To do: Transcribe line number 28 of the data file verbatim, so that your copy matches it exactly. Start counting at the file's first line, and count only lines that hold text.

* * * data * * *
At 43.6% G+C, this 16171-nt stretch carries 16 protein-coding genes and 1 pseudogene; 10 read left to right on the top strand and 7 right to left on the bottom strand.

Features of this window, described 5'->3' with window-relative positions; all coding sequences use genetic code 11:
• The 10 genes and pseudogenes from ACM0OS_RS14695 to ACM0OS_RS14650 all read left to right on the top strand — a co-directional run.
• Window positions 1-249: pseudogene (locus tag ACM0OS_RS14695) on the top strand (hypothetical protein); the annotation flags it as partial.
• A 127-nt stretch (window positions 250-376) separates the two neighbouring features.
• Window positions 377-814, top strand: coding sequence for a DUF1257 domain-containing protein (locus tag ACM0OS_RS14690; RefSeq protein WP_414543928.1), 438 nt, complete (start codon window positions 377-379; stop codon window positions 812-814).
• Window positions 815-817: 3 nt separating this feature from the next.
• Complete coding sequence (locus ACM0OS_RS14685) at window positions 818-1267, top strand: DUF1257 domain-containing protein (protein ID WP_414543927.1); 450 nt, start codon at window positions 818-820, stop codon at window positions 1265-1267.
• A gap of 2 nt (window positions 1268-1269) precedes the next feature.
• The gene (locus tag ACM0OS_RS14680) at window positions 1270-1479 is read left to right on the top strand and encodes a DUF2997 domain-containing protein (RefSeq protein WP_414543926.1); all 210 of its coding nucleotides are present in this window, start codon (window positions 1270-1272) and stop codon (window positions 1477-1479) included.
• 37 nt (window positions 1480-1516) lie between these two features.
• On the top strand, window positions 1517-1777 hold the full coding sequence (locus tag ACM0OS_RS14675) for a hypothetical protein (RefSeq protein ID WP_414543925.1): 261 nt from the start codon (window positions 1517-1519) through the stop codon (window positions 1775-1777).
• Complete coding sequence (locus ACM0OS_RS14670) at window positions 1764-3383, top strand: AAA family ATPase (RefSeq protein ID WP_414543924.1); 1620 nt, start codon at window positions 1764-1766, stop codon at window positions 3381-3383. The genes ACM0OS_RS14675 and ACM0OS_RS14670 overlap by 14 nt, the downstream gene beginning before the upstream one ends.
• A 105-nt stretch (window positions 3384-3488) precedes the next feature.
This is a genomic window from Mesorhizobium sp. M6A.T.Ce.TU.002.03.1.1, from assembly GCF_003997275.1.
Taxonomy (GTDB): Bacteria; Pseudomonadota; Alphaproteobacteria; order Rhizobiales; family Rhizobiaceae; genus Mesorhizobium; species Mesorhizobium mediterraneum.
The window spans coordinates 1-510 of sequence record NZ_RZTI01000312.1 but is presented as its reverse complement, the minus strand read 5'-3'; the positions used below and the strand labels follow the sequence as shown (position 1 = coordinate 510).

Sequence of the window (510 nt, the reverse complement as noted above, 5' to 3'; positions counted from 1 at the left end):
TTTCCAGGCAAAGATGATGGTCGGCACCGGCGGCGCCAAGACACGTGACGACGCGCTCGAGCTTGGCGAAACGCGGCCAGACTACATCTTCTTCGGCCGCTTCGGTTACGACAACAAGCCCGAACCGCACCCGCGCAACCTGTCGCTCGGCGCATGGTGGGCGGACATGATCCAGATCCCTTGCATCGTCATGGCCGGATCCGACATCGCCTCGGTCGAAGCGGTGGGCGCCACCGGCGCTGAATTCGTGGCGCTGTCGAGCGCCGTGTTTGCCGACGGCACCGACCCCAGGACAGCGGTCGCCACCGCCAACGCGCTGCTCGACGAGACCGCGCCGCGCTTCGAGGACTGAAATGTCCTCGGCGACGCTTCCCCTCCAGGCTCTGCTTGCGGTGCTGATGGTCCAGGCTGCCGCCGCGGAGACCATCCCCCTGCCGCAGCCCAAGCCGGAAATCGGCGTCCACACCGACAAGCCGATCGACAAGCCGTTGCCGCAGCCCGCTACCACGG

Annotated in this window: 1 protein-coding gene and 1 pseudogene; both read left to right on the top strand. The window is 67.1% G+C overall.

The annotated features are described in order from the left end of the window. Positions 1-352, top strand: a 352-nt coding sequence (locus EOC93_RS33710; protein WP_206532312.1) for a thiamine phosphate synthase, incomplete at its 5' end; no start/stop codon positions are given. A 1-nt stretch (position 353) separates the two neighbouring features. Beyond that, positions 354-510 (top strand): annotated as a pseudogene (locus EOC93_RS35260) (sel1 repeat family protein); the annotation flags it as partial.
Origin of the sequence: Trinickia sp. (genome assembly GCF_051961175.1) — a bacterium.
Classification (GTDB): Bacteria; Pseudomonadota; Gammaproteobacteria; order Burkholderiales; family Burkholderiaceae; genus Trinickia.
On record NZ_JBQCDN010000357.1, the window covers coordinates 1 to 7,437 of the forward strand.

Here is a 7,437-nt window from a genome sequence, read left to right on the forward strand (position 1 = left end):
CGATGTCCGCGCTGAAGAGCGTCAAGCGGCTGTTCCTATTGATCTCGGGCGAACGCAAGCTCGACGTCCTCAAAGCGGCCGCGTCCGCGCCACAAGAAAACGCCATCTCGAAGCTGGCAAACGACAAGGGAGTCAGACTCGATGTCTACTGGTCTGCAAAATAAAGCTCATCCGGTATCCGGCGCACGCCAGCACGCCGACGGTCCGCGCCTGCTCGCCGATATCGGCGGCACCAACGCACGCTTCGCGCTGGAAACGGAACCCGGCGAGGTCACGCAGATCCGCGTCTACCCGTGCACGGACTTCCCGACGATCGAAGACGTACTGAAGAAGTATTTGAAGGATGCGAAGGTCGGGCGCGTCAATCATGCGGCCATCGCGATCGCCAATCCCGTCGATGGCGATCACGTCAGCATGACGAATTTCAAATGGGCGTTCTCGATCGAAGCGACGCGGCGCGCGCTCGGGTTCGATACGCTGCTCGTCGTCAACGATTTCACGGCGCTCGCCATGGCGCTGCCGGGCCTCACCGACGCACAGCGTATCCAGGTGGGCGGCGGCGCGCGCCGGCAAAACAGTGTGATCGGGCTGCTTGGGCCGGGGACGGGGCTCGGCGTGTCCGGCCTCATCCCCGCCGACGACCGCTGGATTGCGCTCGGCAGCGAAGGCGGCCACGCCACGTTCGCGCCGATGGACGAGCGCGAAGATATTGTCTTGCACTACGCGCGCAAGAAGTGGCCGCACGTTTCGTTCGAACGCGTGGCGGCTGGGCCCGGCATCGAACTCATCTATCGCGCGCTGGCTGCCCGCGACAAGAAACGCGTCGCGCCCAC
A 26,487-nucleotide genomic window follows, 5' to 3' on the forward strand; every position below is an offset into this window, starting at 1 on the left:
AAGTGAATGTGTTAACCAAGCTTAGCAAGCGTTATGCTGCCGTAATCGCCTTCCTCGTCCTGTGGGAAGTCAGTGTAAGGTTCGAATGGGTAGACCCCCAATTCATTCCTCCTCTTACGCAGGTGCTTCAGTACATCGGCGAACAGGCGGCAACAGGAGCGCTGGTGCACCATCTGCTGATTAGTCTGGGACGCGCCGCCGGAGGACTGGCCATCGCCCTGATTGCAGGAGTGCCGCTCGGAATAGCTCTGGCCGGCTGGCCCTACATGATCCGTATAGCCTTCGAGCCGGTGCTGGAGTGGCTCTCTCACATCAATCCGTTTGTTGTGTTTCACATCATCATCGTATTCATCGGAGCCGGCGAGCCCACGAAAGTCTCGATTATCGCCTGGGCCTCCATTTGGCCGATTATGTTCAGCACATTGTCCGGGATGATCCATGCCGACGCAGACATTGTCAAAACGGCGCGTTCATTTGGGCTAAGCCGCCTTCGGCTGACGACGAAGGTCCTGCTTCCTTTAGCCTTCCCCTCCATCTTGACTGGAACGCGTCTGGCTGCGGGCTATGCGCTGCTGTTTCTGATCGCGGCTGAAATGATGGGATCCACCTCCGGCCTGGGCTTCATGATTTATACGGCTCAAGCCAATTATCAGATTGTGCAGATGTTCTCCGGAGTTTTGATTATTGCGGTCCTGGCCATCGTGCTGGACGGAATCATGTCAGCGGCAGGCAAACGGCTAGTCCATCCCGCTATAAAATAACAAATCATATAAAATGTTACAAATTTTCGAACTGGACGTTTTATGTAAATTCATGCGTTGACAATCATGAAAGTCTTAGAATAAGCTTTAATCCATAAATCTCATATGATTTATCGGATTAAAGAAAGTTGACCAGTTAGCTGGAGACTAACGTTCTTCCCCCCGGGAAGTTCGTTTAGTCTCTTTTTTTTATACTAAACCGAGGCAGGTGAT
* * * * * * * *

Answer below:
AAGTGAATGTGTTAACCAAGCTTAGCAAGCGTTATGCTGCCGTAATCGCCTTCCTCGTCCTGTGGGAAGTCAGTGTAAGGTTCGAATGGGTAGACCCCCAATTCATTCCTCCTCTTACGCAGGTGCTTCAGTACATCGGCGAACAGGCGGCAACAGGAGCGCTGGTGCACCATCTGCTGATTAGTCTGGGACGCGCCGCCGGAGGACTGGCCATCGCCCTGATTGCAGGAGTGCCGCTCGGAATAGCTCTGGCCGGCTGGCCCTACATGATCCGTATAGCCTTCGAGCCGGTGCTGGAGTGGCTCTCTCACATCAATCCGTTTGTTGTGTTTCACATCATCATCGTATTCATCGGAGCCGGCGAGCCCACGAAAGTCTCGATTATCGCCTGGGCCTCCATTTGGCCGATTATGTTCAGCACATTGTCCGGGATGATCCATGCCGACGCAGACATTGTCAAAACGGCGCGTTCATTTGGGCTAAGCCGCCTTCGGCTGACGACGAAGGTCCTGCTTCCTTTAGCCTTCCCCTCCATCTTGACTGGAACGCGTCTGGCTGCGGGCTATGCGCTGCTGTTTCTGATCGCGGCTGAAATGATGGGATCCACCTCCGGCCTGGGCTTCATGATTTATACGGCTCAAGCCAATTATCAGATTGTGCAGATGTTCTCCGGAGTTTTGATTATTGCGGTCCTGGCCATCGTGCTGGACGGAATCATGTCAGCGGCAGGCAAACGGCTAGTCCATCCCGCTATAAAATAACAAATCATATAAAATGTTACAAATTTTCGAACTGGACGTTTTATGTAAATTCATGCGTTGACAATCATGAAAGTCTTAGAATAAGCTTTAATCCATAAATCTCATATGATTTATCGGATTAAAGAAAGTTGACCAGTTAGCTGGAGACTAACGTTCTTCCCCCCGGGAAGTTCGTTTAGTCTCTTTTTTTTATACTAAACCGAGGCAGGTGAT